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PC Games (Games) Entertainment Games

Space Station Managing, Post Mortem 28

Posted by simoniker
from the grim-reaper-on-starship dept.
M0b1u5 writes "Mistaril is a small company with an intriguing product: Space Station Manager. It's a finalist for the Independent Games Festival and a follow-up game is planned: Luna Base Manager. However, the SSM project has a developer post-mortem which is well worth a read if you're thinking about launching a game development company, or are just interested in game development."
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Space Station Managing, Post Mortem

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  • by Graelin (309958) on Tuesday February 24, 2004 @05:28PM (#8378014)
    Project: Space Station [lemon64.com] was an excellent game. But it doesn't seem too similar to this one. The C64 game focused a lot of it's time on the ground managing all kinds of NASA resources, financial, human and equipment. Also launching satellites and manually launching and landing the space shuttle.

    This game seems more like a sandbox environment. Still very cool looking and probably much more fun but not like the NASA-sim. (That's what they should have called it, instead of Operation: Space Station.)
  • by BW_Nuprin (633386) on Tuesday February 24, 2004 @05:31PM (#8378049)
    I believe what you're thinking of is "Project: Space Station" by Lawrence Holland, published by Avantage. I couldn't find any good websites for it (but I didn't look very hard), but apparently it also came out on the PC in 1987. The C64 version was a ton of fun, and I think I'm gonna try and dig it out of my basement right now.
  • by BW_Nuprin (633386) on Tuesday February 24, 2004 @05:33PM (#8378086)
    Actually, I did find a good site on it:

    http://www.thelogbook.com/phosphor/apple/stat ion.html

  • by DaRat (678130) * on Tuesday February 24, 2004 @05:47PM (#8378256)
    I believe that the title that you're thinking about is EOS: Earth Orbit Stations [the-underdogs.org] . I played EOS on the Apple long ago and had fun for quite some time. The idea behind EOS was to run a company building stations in orbit. There were different types of stations that could be built depending on the number and type of modules included.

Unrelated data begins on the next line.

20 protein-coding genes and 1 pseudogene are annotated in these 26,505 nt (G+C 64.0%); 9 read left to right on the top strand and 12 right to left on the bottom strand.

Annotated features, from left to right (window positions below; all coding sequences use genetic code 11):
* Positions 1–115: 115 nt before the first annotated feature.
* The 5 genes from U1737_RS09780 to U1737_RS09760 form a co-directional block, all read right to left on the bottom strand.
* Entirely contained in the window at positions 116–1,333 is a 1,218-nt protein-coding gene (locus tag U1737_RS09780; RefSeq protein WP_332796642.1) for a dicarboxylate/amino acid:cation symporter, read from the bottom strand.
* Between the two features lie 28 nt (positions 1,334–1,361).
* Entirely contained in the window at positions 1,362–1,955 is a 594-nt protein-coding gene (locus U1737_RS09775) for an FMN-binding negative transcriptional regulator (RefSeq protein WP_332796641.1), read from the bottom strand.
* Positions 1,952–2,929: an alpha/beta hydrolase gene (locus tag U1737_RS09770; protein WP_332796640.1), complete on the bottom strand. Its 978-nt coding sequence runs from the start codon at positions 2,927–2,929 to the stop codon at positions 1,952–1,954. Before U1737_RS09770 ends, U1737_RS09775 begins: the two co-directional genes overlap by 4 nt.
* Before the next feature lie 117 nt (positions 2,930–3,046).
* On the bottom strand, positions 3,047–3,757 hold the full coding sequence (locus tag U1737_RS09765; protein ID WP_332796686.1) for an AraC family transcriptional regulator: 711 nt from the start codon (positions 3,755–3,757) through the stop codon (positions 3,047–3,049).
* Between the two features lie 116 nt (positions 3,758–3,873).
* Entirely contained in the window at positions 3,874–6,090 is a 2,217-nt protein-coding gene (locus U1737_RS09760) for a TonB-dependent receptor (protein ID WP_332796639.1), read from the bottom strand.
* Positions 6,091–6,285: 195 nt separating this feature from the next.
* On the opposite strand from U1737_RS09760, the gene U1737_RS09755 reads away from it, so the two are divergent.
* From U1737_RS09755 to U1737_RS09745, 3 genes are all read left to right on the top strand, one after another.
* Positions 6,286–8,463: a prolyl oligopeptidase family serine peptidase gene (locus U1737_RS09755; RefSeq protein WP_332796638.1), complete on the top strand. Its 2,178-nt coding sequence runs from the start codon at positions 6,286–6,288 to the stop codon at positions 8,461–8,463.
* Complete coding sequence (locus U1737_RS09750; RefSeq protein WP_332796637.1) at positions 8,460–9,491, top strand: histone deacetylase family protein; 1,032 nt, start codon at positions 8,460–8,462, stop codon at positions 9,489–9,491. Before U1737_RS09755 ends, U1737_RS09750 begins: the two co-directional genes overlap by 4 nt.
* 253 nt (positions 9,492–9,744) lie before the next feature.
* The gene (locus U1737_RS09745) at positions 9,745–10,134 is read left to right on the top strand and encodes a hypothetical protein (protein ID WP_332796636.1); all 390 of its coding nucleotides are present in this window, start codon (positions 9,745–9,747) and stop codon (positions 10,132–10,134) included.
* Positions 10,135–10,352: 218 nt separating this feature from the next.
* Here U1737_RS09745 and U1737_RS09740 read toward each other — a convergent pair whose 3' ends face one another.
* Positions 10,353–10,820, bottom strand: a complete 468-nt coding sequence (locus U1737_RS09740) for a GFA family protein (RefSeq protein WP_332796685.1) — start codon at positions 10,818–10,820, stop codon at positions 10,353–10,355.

• Xtreme Programming (Score:2, Informative)

    by Jodiamonds (226053) on Tuesday February 24, 2004 @06:01PM (#8378463)
    It may of interest to note that they used XP, and talk about it some in the Post Mortem.
  • Re:Love it. (Score:4, Informative)

    by Jodiamonds (226053) on Tuesday February 24, 2004 @06:28PM (#8378797)
    Yeah, it's probably because you've never worked in the industry. ;)

    Really, what you seem to be describing is MUCH more related to small startup companies. Being a small startup GAME company does allow for some more freedom and zaniness to go on, certainly, but there are big, old, monolithic game companies, too. =)

    I've worked for both small startup (non-game) tech companies, and game companies of a few different sizes. It's really being a small startup that makes the workplace -feel- exciting. The work at a game company itself is sometimes more exciting, but sometimes it's really just ... work. At a small startup, everything you do is magnified greatly, because you are such a large percentage of the company (including making decisions on what you are going to do!), and The Rules haven't been established yet.

The sooner you fall behind, the more time you have to catch up.

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